imageIn our increasingly regulated and controlled working lives, it is easy to feel that we are just part of a big machine, doing repetitive and dull jobs. This is particularly the case if you work in call centres or other environments where there is a set script to follow. Motivation, and therefore performance, tend to be low which affects profitability.

Does it have to be this way? Does this get the best out of our staff?

We need to consider why roles are being specified so tightly…

A frequent cause of over prescriptive roles arises as a result of process design. For example, when designing an end-to-end process the analyst will determine the information that must be given as part of that process step along with the information that must be collected in order to complete the process. These information requirements may be specified by legislation and are likely to be essential to allow downstream process steps to work effectively.

A common way to ensure that the correct information is given and collected is to specify a script that must be complied with by all staff. This frequently results in bored staff who are totally disinterested in any form of human interaction with customers.

You can probably recall many such situations when you have been the customer in such situations and where you do not get a good impression of the organisation you are dealing with.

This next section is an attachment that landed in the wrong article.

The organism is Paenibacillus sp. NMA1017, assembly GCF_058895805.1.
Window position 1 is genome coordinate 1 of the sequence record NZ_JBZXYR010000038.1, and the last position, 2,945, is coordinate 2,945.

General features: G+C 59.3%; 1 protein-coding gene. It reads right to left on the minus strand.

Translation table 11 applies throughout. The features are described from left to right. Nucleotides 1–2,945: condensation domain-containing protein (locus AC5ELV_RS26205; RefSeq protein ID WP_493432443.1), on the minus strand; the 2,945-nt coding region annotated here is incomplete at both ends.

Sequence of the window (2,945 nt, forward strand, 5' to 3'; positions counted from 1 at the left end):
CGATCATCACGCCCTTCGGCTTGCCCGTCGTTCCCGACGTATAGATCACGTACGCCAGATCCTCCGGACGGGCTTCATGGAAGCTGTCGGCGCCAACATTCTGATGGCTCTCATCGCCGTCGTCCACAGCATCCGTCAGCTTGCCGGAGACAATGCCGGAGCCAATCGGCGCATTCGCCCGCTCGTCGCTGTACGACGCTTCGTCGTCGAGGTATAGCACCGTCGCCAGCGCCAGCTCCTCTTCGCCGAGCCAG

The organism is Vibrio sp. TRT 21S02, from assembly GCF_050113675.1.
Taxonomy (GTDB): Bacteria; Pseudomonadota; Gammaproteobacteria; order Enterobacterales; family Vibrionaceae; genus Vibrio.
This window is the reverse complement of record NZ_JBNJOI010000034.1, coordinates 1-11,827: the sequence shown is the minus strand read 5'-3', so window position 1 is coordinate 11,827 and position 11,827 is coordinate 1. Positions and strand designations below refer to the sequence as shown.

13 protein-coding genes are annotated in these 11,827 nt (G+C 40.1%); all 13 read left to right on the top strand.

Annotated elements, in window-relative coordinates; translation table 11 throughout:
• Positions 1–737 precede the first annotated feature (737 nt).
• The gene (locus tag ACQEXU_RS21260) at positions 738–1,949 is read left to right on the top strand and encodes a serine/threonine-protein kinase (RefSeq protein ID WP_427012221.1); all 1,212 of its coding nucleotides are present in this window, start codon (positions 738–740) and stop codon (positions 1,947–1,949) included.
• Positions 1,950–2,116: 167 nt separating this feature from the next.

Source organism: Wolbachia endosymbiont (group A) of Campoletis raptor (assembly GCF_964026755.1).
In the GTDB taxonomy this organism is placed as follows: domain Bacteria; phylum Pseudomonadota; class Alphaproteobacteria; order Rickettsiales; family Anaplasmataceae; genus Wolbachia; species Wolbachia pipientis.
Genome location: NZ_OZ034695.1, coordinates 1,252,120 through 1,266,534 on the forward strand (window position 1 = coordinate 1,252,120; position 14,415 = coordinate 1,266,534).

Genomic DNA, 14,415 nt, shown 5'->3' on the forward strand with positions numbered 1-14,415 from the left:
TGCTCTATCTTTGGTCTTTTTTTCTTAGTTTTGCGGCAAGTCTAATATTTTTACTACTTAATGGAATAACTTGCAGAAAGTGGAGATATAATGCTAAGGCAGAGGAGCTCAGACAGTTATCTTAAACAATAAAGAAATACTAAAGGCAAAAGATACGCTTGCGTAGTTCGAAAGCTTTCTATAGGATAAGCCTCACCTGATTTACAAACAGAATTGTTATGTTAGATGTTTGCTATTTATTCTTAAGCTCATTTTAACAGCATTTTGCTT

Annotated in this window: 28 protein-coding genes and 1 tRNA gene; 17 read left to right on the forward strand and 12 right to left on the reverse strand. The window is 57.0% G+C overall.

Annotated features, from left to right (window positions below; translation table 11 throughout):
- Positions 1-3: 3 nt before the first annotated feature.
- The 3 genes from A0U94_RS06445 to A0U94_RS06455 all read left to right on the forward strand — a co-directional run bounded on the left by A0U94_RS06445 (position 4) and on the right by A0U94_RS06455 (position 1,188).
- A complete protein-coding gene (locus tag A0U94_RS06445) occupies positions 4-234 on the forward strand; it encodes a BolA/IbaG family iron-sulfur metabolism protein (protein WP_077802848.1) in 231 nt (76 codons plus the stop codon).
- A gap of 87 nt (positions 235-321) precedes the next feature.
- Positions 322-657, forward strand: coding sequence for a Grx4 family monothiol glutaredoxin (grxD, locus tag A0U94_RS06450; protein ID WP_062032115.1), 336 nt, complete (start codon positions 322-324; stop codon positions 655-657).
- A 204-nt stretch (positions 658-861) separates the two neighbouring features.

An alternate approach is to specify the facts that must be communicated, but then empower staff to develop their own way of delivering those facts that is comfortable to them. This results in staff being more engaged in the process and the customer feels like they dealing with a human being and not a machine.

A good example of this in action can be found on London Underground where a number of the platform announcers have developed this to a fine art – There is an announcer at Waterloo Station with an Australian accent who ends all his announcements with words along the lines of “… and wherever you go today, and whatever you do, have a great day”. Probably the best example is the announcer at Old Street who has a pleasant Scottish accent and her delivery is along the following lines “This is a northbound Northern Line train calling at all stations to High Barnet. Good evening driver, hope you’re having a good day today. Passengers, the train is ready to depart, but it can’t do that if you have any bags or coats trapped in the doors, so keep everything clear of the doors”. Her Friday script tends to be a bit longer with the addition of “You lucky people, it’s Friday, best day of the week woo-hoo, but if you don’t keep you bags and coats clear of the doors you won’t be able to get home to enjoy it, so mind the doors”.
The result of this is usually smiles from most passengers and a toot from the drivers whistle. She fits all the facts that she must do into the announcement, but also ensures that it is interesting, light hearted and effective.

Have you come across other examples of how to allow staff to enrich both their roles and the experience for customers?

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